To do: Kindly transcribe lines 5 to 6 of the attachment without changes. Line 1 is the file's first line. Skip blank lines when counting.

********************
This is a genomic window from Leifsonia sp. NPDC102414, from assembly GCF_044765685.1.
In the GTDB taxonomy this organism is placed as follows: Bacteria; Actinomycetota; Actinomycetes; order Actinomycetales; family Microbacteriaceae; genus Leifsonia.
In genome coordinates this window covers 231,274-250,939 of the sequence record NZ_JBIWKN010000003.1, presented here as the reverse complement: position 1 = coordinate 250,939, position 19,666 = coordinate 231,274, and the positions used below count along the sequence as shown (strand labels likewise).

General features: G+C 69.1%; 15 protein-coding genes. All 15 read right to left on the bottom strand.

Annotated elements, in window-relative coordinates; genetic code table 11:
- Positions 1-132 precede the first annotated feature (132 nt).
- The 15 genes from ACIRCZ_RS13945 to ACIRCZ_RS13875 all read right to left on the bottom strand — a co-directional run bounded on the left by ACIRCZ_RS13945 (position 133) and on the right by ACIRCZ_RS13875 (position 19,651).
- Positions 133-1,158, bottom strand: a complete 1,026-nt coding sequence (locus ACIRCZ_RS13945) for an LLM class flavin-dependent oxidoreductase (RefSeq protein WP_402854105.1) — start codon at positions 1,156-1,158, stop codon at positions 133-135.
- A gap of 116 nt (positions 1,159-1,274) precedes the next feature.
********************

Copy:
Annotated elements, in window-relative coordinates; genetic code table 11:
- Positions 1-132 precede the first annotated feature (132 nt).